Heb 13:5-6 Keep your lives free from the love of money and be content with what you have, because God has said, “Never will I leave you; never will I forsake you.” So we say with confidence, “The Lord is my helper; I will not be afraid. What can man do to me?”

Materialism: buying things you don’t need - with money you don’t have – in order to impress people you don’t like.


Hebrews 13:5-6 is reminiscent of Paul’s instruction to Timothy:

1 Tim 6:3-10 If anyone teaches false doctrines ... he is conceited and understands nothing… men of corrupt mind, who have been robbed of the truth and who think that godliness is a means to financial gain. But godliness with contentment is great gain. For we brought nothing into the world, and we can take nothing out of it. But if we have food and clothing, we will be content with that. People who want to get rich fall into temptation and a trap and into many foolish and harmful desires that plunge men into ruin and destruction. For the love of money is a root of all kinds of evil. Some people, eager for money, have wandered from the faith and pierced themselves with many griefs.


The following instruction is given regarding our attitude to our Christian leaders:

Imitate their faith:

Heb 13:7 Remember your leaders, who spoke the word of God to you. Consider the outcome of their way of life and imitate their faith.

Submit to their authority:

Heb 13:17 Obey your leaders and submit to their authority. They keep watch over you as men who must give an account. Obey them so that their work will be a joy, not a burden, for that would be of no advantage to you.


Heb 13:8 Jesus Christ is the same yesterday and today and forever.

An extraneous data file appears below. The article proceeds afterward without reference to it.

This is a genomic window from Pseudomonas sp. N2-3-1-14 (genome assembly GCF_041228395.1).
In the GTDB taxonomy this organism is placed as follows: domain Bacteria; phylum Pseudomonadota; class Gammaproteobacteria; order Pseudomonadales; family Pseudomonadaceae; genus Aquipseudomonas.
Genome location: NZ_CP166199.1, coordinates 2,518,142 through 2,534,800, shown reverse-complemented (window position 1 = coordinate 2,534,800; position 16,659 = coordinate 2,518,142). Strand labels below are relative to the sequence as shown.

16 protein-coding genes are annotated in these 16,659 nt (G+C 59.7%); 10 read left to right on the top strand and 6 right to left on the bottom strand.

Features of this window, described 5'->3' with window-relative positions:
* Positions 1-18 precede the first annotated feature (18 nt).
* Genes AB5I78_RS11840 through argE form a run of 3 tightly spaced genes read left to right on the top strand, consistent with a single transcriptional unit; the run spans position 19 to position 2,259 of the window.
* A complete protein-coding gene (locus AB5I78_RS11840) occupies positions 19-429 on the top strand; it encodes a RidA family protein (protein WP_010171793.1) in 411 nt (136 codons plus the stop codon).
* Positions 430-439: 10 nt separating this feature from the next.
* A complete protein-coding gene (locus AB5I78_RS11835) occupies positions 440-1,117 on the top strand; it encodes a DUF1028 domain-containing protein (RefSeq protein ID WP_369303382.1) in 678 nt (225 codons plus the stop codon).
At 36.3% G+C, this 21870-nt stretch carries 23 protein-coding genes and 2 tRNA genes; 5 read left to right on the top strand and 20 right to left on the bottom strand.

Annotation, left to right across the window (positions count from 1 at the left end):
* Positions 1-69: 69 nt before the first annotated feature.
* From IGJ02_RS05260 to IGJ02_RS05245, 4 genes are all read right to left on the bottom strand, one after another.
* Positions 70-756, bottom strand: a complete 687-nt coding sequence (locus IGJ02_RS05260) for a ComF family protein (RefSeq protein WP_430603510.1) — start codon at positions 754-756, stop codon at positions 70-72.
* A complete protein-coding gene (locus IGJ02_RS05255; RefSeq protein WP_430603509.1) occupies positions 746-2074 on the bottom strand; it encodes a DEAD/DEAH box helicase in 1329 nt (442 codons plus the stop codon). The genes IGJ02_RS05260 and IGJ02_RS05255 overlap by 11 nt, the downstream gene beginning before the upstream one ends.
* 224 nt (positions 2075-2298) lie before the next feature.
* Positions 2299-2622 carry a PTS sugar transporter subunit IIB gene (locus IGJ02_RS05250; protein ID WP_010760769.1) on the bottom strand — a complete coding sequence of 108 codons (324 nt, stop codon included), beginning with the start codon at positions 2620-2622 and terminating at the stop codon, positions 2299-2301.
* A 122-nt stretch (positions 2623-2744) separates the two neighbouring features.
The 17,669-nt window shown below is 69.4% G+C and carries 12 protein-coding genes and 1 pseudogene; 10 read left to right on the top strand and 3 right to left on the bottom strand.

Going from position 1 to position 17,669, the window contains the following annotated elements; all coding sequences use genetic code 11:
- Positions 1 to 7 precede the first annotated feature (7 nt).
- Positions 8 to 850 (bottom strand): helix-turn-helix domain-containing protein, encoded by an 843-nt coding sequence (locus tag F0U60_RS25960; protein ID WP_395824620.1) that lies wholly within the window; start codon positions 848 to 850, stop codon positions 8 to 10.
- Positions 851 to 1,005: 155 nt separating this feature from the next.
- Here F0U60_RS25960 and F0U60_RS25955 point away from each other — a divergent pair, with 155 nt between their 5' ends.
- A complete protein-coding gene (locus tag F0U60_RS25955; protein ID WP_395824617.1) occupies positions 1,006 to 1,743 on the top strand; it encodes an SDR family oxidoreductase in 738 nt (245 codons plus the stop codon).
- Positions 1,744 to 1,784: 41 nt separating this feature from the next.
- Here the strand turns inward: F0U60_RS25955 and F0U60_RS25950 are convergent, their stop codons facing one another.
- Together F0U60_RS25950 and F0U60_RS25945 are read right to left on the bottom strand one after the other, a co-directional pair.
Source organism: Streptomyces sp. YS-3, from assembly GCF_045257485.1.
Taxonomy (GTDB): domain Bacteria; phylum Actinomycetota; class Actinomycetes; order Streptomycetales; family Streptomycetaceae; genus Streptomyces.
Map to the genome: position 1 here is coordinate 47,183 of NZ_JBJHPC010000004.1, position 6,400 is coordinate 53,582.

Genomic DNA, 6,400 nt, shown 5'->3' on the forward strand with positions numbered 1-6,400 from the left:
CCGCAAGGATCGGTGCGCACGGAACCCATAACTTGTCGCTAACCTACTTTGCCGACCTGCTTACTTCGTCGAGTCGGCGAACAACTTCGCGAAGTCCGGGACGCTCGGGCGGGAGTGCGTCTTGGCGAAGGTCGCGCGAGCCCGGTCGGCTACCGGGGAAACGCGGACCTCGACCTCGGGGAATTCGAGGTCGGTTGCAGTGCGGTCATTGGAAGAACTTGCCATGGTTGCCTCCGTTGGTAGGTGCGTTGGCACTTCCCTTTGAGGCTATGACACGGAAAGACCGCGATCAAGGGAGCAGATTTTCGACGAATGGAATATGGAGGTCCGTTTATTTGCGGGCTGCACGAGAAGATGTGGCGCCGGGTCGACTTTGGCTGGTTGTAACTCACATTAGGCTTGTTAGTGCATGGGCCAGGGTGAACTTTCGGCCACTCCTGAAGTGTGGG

This is a well-know verse but in context it actually is being used to caution us against heresy. If Jesus is the same yesterday, today and forever, there should not be alleged ‘new’ revelations springing up all over the show:

Heb 13:9a Do not be carried away by all kinds of strange teachings.

The heresy in particular is legalism:

Heb 13:9b It is good for our hearts to be strengthened by grace, not by ceremonial foods, which are of no value to those who eat them.


whom this epistle is addressed may have been excluded and ostracized because of their faith in Jesus, they are reminded that the altar we have is also exclusive to those who are part of the New Covenant.


Heb 13:10 We have an altar from which those who minister at the tabernacle have no right to eat.

While the Hebrew Christians to

Heb 13:11-12 The high priest carries the blood of animals into the Most Holy Place as a sin offering, but the bodies are burned outside the camp. And so Jesus also suffered outside the city gate to make the people holy through his own blood.

Outside the camp was a place of shame where the bodies of the sacrifice animals were burnt. And so Jesus suffered “outside the camp”.


If we truly love Jesus, we must go to where He was willing to go – outside the camp.

‘Outside the camp’ is where the lepers were kept.

‘Outside the camp’ is where murderers were sent.

‘Outside the camp’ is where the beggar begged as the apostles walked through the gate.

‘Outside the camp’ was where all who were to be separated from society at large were to be kept.

‘Outside the camp’ is where we were called to ‘go to him’ and ‘bear the reproach he endured’ – death. Death to our comfort, death to our desires, death to our reputation. 1

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away, calling it the ‘tent of meeting.’ Anyone inquiring of the LORD would go to the tent of meeting outside the camp.” (Exodus 33:7)